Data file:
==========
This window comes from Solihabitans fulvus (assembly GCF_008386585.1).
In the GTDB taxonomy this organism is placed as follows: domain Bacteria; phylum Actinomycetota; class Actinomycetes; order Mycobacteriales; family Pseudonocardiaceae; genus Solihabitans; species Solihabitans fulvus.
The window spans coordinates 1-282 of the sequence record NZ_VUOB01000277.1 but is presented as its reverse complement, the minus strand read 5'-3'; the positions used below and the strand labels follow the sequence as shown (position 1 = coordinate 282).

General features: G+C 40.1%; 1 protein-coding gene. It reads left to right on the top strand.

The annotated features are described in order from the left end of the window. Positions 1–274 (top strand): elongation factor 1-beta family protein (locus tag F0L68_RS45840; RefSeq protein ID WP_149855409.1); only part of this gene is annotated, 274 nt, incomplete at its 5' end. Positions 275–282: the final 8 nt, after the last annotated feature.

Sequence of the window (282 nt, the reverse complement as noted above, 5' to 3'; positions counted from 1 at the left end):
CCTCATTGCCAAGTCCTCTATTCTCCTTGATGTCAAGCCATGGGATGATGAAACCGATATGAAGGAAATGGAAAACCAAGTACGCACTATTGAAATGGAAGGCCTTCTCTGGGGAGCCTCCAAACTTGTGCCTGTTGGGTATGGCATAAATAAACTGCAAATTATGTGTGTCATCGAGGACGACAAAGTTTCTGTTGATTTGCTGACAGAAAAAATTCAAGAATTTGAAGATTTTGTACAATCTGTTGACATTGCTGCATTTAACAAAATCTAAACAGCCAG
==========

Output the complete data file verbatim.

This window comes from Solihabitans fulvus (assembly GCF_008386585.1).
In the GTDB taxonomy this organism is placed as follows: domain Bacteria; phylum Actinomycetota; class Actinomycetes; order Mycobacteriales; family Pseudonocardiaceae; genus Solihabitans; species Solihabitans fulvus.
The window spans coordinates 1-282 of the sequence record NZ_VUOB01000277.1 but is presented as its reverse complement, the minus strand read 5'-3'; the positions used below and the strand labels follow the sequence as shown (position 1 = coordinate 282).

General features: G+C 40.1%; 1 protein-coding gene. It reads left to right on the top strand.

The annotated features are described in order from the left end of the window. Positions 1–274 (top strand): elongation factor 1-beta family protein (locus tag F0L68_RS45840; RefSeq protein ID WP_149855409.1); only part of this gene is annotated, 274 nt, incomplete at its 5' end. Positions 275–282: the final 8 nt, after the last annotated feature.

Sequence of the window (282 nt, the reverse complement as noted above, 5' to 3'; positions counted from 1 at the left end):
CCTCATTGCCAAGTCCTCTATTCTCCTTGATGTCAAGCCATGGGATGATGAAACCGATATGAAGGAAATGGAAAACCAAGTACGCACTATTGAAATGGAAGGCCTTCTCTGGGGAGCCTCCAAACTTGTGCCTGTTGGGTATGGCATAAATAAACTGCAAATTATGTGTGTCATCGAGGACGACAAAGTTTCTGTTGATTTGCTGACAGAAAAAATTCAAGAATTTGAAGATTTTGTACAATCTGTTGACATTGCTGCATTTAACAAAATCTAAACAGCCAG